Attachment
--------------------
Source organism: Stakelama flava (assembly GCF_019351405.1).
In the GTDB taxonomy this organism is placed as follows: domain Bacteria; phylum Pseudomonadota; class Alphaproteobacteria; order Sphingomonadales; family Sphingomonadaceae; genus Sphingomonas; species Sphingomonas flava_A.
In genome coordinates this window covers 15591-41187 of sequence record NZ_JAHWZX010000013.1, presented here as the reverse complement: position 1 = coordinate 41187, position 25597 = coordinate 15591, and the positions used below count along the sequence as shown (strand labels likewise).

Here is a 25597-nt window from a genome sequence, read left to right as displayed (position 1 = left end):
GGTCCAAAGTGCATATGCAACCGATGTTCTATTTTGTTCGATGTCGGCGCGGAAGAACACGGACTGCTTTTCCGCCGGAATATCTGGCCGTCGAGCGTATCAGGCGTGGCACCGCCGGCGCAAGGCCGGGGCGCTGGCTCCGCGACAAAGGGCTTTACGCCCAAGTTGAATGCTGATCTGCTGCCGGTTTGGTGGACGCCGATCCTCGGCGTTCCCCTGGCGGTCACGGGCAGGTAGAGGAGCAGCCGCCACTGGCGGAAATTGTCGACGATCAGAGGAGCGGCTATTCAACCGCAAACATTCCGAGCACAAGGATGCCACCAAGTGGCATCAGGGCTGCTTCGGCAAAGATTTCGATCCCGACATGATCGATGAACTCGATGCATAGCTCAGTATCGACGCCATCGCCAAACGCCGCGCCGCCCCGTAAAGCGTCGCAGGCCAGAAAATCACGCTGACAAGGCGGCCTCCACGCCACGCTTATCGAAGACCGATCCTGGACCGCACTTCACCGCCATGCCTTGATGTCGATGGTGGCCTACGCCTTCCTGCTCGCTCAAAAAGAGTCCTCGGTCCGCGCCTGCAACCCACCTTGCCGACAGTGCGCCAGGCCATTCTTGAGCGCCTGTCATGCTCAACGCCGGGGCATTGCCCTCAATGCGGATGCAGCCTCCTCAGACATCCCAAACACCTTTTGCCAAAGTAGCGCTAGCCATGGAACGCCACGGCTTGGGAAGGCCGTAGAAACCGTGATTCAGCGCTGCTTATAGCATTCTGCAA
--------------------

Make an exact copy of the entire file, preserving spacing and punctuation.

Source organism: Stakelama flava (assembly GCF_019351405.1).
In the GTDB taxonomy this organism is placed as follows: domain Bacteria; phylum Pseudomonadota; class Alphaproteobacteria; order Sphingomonadales; family Sphingomonadaceae; genus Sphingomonas; species Sphingomonas flava_A.
In genome coordinates this window covers 15591-41187 of sequence record NZ_JAHWZX010000013.1, presented here as the reverse complement: position 1 = coordinate 41187, position 25597 = coordinate 15591, and the positions used below count along the sequence as shown (strand labels likewise).

Here is a 25597-nt window from a genome sequence, read left to right as displayed (position 1 = left end):
GGTCCAAAGTGCATATGCAACCGATGTTCTATTTTGTTCGATGTCGGCGCGGAAGAACACGGACTGCTTTTCCGCCGGAATATCTGGCCGTCGAGCGTATCAGGCGTGGCACCGCCGGCGCAAGGCCGGGGCGCTGGCTCCGCGACAAAGGGCTTTACGCCCAAGTTGAATGCTGATCTGCTGCCGGTTTGGTGGACGCCGATCCTCGGCGTTCCCCTGGCGGTCACGGGCAGGTAGAGGAGCAGCCGCCACTGGCGGAAATTGTCGACGATCAGAGGAGCGGCTATTCAACCGCAAACATTCCGAGCACAAGGATGCCACCAAGTGGCATCAGGGCTGCTTCGGCAAAGATTTCGATCCCGACATGATCGATGAACTCGATGCATAGCTCAGTATCGACGCCATCGCCAAACGCCGCGCCGCCCCGTAAAGCGTCGCAGGCCAGAAAATCACGCTGACAAGGCGGCCTCCACGCCACGCTTATCGAAGACCGATCCTGGACCGCACTTCACCGCCATGCCTTGATGTCGATGGTGGCCTACGCCTTCCTGCTCGCTCAAAAAGAGTCCTCGGTCCGCGCCTGCAACCCACCTTGCCGACAGTGCGCCAGGCCATTCTTGAGCGCCTGTCATGCTCAACGCCGGGGCATTGCCCTCAATGCGGATGCAGCCTCCTCAGACATCCCAAACACCTTTTGCCAAAGTAGCGCTAGCCATGGAACGCCACGGCTTGGGAAGGCCGTAGAAACCGTGATTCAGCGCTGCTTATAGCATTCTGCAA